Recognizing Employees on a Budget 

If your clinic can’t afford to allocate funds into a recognition program, don’t worry. You don’t have to break the bank to make your employees feel recognized. You just need to let them know that you’ve noticed their hard work. If you see a therapist come in early or stay late to help out during your busy season, if a few members of your team collaborate to create a new, more efficient process for the clinic, if the team pulls together and reduces churn rate or improves the clinic’s NPS®—make a pointed effort to thank them. Buy lunch for the team one day, or give a hardworking employee a small gift card to say thank you.

2. Poorly interpreted metrics can cause resentment. 

Measuring metrics is one of the single most important things you can do at your clinic. They help you keep a pulse on your business and find your clinic’s specific pain points (e.g., your customer acquisition costs are too high, or your billing process has too many cash-flow clogs). However, while you may be steeped in metrics day-in and day-out, your therapists are not, and it falls to you to correctly interpret and explain your metrics to your staff (the relevant metrics, at least). This is precisely where your communication could go awry.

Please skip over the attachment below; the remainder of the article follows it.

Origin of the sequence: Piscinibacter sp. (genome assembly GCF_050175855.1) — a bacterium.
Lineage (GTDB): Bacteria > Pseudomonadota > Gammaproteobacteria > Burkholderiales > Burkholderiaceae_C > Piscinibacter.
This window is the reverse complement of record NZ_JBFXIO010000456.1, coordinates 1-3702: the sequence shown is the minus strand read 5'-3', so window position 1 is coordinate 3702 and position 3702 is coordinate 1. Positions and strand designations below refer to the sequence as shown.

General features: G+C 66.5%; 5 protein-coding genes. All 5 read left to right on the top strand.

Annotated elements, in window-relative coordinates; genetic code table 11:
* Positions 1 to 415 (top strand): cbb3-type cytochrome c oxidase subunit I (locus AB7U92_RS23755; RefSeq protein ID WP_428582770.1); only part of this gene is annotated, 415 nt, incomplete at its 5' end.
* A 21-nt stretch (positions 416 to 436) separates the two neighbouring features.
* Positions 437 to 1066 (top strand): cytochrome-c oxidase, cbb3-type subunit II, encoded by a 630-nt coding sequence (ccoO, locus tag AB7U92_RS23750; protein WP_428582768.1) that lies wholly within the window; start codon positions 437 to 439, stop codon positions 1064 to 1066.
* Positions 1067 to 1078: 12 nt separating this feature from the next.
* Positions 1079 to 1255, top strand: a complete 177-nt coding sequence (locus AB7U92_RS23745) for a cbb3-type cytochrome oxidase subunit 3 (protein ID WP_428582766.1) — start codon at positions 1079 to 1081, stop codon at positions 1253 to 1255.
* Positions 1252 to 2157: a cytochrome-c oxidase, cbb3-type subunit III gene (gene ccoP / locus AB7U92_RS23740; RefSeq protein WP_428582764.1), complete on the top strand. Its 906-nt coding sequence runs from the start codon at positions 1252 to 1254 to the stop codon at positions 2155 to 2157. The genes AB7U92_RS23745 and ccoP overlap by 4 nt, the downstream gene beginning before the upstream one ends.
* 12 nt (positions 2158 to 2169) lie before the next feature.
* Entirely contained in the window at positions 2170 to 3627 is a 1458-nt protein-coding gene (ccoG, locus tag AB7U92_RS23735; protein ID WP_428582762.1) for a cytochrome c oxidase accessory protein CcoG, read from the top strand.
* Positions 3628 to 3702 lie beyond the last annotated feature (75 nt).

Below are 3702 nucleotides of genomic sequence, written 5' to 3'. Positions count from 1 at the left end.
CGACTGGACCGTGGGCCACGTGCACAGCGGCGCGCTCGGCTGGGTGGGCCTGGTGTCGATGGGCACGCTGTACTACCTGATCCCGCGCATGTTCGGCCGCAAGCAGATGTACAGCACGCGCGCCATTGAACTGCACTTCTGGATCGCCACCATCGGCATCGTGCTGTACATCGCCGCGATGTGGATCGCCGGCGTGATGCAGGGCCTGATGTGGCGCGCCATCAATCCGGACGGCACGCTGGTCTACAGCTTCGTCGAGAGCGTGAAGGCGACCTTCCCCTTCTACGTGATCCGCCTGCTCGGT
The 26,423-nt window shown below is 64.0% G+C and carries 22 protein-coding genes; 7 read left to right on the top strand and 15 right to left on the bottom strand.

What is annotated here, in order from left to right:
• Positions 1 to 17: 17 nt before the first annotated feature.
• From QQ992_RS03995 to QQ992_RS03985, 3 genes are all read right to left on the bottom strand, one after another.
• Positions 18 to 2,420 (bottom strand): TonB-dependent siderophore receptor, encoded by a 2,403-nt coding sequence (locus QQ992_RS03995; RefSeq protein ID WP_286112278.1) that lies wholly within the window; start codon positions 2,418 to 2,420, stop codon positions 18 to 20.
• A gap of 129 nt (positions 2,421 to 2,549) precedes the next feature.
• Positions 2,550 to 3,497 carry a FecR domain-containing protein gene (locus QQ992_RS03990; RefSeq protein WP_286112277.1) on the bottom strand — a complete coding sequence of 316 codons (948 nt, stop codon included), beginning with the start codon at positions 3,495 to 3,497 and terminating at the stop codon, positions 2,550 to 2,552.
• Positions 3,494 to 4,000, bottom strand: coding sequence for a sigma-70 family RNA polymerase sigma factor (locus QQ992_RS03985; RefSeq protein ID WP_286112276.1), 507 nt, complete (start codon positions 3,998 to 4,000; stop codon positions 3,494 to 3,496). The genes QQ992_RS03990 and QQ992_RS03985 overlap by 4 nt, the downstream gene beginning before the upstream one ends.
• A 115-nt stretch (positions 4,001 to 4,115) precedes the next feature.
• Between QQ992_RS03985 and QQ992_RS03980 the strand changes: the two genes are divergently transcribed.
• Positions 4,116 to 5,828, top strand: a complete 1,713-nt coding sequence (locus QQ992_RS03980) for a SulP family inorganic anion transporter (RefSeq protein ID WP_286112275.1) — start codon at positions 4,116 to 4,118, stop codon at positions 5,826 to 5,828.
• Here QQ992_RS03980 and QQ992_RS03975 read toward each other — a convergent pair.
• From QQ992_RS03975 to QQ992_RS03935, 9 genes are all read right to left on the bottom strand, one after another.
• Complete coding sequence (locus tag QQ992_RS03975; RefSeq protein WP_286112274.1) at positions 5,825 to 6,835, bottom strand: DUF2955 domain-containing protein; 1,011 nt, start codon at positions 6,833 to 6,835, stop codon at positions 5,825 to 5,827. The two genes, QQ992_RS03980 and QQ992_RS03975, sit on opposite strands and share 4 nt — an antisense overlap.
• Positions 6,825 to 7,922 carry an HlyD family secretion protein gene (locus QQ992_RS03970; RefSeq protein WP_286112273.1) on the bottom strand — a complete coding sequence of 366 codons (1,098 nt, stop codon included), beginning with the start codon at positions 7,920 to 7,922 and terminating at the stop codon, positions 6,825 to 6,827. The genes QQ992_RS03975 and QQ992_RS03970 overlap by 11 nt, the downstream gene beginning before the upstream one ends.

Looking at the Whole Data Picture

During his Ascend session, Brandon Seigel, the President of Wellness Works Management Partners, told a story about a time he almost misinterpreted some metrics in a clinic. He was tracking workplace productivity and overall cash flow, and he was comparing a few months of one year’s statistics to a few months of the previous year’s. Even though he knew his therapists had been working extraordinarily hard that year, the metrics didn’t look so great: it appeared that the clinic’s performance was significantly worse that year. 

Luckily, that conclusion didn’t sit right with him; he dove deeper into the clinic’s metrics and looked at two full years’ worth of data. In doing so, he realized that his original analysis was wrong. His clinic was actually performing better than it had the previous year (and was closer to its annual goals) because the therapists had gone above and beyond during the earlier months in the year. Seigel followed up the story with some sage advice: “If you don’t read the right story [in your metrics], you can really invalidate the good things that are happening.” That, quite frankly, can cause resentment among your therapists, and a feeling that their work will never meet your standards. 

Delivering Data Tactfully

Once you know that your metrics are unequivocally telling the right story, you need to find the right way to communicate them with your therapists. Numbers don’t motivate most people—and many will have a hard time getting on board with striving to increase productivity by X percent, for example, without understanding what that means for their work day. The best move is to find a way to contextualize the numbers you want to share—and figure out how that aligns with each therapist’s individual goals. This is where it helps to know what motivates your staff. “Find out what makes your people tick before you use the metrics so you don’t invalidate them—and so you empower them in the most effective way,” Seigel recommends.